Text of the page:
Mail delivery problems are a pain to deal with. We've created this six step walk through to make getting removed from RBLs a little bit easier.
What is an RBL? An RBL or Real-time Blackhole List is a listing maintained by a 3rd party company of IP addresses and domain names that have been reported as spam sources. This doesn't mean that you are sending spam, it means that your server was reported as a spam source. Legitimate mail senders can still get listed if they do not have the correct records set up or have an exploited website or server sending out spam.
Before attempting to be delisted, you should see if there are any exploited sites or programs on your server that could be sending spam. If you don't remove them, your server will be listed again on the same RBL, and they may not allow you to be delisted in the future.
After identifying the problem, you should take steps to resolve it. This means removing exploited scripts/plugins/files and cleaning up websites. Again, if you're not sure how to do this, you should reach out to your system administrator.
Once you've checked for problems, you should make sure that your records and configuration are correct.
In general every domain that is sending mail should have the following records: SPF, DKIM, DMARC. These three records tell other mail servers that you are a legitimate sender when sending from your server, and what to do with mail sent from other servers claiming to be you.
If you need help setting up those records, here are some guides that will help you get started:
You should also ensure that your mail server has the correct hostname, and that your reverse DNS record (PTR or rDNS) has been set up. Ideally your rDNS record should match the domain you are using to send mail or it should match the hostname.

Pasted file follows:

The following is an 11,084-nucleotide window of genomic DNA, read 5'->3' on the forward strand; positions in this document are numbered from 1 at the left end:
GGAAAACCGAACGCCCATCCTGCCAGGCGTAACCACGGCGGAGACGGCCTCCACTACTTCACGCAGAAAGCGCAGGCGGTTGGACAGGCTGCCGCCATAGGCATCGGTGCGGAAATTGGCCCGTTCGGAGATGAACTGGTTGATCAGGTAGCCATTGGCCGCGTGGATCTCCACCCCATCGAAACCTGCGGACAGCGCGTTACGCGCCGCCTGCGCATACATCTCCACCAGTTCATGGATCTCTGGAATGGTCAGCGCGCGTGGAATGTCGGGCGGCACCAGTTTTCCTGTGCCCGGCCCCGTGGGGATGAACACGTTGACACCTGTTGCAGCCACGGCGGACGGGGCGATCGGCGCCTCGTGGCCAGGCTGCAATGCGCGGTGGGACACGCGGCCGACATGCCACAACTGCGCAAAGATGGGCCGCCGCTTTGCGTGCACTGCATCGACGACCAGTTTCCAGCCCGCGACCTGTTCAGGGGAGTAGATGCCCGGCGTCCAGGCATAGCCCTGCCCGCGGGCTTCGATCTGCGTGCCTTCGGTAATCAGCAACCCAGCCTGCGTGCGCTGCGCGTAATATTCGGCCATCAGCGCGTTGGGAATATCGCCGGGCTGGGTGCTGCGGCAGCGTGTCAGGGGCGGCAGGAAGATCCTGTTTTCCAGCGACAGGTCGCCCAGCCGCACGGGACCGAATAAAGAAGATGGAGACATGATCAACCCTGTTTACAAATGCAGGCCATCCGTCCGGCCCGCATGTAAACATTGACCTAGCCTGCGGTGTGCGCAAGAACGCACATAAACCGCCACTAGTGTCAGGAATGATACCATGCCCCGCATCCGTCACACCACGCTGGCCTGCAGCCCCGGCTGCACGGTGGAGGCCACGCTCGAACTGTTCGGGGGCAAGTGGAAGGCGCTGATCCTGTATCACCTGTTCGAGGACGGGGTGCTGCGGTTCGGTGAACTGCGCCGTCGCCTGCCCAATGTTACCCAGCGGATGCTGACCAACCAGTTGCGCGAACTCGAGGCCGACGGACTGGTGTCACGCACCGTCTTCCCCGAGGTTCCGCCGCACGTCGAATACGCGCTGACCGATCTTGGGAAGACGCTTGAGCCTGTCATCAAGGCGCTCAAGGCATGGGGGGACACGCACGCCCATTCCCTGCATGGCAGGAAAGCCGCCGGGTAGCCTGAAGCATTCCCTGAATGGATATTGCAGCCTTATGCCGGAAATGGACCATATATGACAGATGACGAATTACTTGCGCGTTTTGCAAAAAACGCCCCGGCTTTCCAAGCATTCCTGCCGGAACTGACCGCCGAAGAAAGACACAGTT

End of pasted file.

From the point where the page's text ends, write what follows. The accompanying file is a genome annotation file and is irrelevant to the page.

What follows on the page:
Now that you're confident you aren't sending out any spam and your records are correct, you can scan to see what RBLs you are listed on. One tool for this is MxToolbox blacklist checker. This site will scan your IP address against the most commonly used blocklists.
If you are listed on Gmail, Yahoo, Hotmail or other providers like this, they do not have a publicly scannable listing, so the only way you would know you are listed is if you see a bounceback. Make sure to always read bouncebacks messages when mail delivery fails.
You should also check Senderbase to ensure that your IP has a good reputation.
Now that you know where you are listed, you can request a delisting. Included below is a list of links you would need to use for some of the mail providers that don't provide public listing checks.
If you scanned on MxToolbox, you can use the links provided there to get delisted.
After submitting the requests, if you are still have trouble with listings, you should review the mail transaction logs. Anytime you send out an e-mail, the recipient server will accept, reject, or defer the mail. Whatever the response, the recipient server will notify your server what it decides to do and if it's a defer or a rejection, will usually tell you why.
The main log you want to check is /var/log/exim_mainlog but you can also use the WHM delivery logs if you are using cPanel.